Buxton, Sarah Victoria (2006) Saint Christopher in medieval Spanish literature. Masters thesis, Durham University.
The thesis explores the legend of Saint Christopher as presented in four fourteenth- and fifteenth-сеntury manuscripts, the oldest extant Castillan accounts. Chapter One outlines the legend's origins in fourth-century Eastern Mediterranean culture, and its trajectory as far as its appearance in Jacobus de Voragine's Legenda aurea, commenting on the changes made to content and emphasis as the account evolved. The focus narrows in Chapter Two, where the transmission from Latin to Castillan is considered in detail, and comparisons drawn between the four vernacular accounts. Chapter Three and Four deal with thematic aspects of the legend as they appear in Spanish, including an exploration of die nature of Christopher in his dual portrayal as saint and monster, and the notions of fear, power and voice as they are depicted in the texts. The four medieval Spanish accounts are edited and presented here (three of them for the first time) in an appendix, complete with critical apparatus.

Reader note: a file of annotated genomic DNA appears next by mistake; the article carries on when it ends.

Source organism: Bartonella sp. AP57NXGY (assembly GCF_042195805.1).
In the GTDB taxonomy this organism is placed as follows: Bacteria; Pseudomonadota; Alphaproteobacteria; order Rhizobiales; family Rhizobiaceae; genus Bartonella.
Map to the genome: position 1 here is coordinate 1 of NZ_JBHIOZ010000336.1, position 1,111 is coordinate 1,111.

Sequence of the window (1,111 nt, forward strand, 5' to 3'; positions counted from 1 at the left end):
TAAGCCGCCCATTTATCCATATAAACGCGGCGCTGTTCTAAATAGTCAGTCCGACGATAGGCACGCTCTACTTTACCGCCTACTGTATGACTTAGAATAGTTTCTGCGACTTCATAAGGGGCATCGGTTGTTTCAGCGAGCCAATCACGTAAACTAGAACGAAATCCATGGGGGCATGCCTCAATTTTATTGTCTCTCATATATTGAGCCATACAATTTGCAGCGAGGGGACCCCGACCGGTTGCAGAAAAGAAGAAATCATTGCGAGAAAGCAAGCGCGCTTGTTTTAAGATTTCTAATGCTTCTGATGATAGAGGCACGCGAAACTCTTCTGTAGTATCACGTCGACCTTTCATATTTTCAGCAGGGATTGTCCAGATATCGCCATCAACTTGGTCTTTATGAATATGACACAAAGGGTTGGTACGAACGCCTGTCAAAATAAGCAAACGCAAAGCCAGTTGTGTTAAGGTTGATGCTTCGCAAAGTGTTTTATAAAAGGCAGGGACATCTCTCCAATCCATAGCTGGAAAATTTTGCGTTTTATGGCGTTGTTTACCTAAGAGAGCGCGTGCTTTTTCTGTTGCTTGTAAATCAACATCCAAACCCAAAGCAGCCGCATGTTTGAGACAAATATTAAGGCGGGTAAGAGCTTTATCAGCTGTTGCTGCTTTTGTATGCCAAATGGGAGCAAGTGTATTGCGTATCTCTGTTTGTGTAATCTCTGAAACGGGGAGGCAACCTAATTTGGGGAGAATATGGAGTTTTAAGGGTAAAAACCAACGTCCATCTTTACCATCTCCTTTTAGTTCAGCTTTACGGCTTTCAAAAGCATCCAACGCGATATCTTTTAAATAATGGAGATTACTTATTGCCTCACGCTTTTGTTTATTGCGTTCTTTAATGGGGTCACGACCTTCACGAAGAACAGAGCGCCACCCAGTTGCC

|Item Type:||Thesis (Masters)|
|Award:||Master of Arts|
|Copyright:||Copyright of this thesis is held by the author|
|Deposited On:||08 Sep 2011 18:31|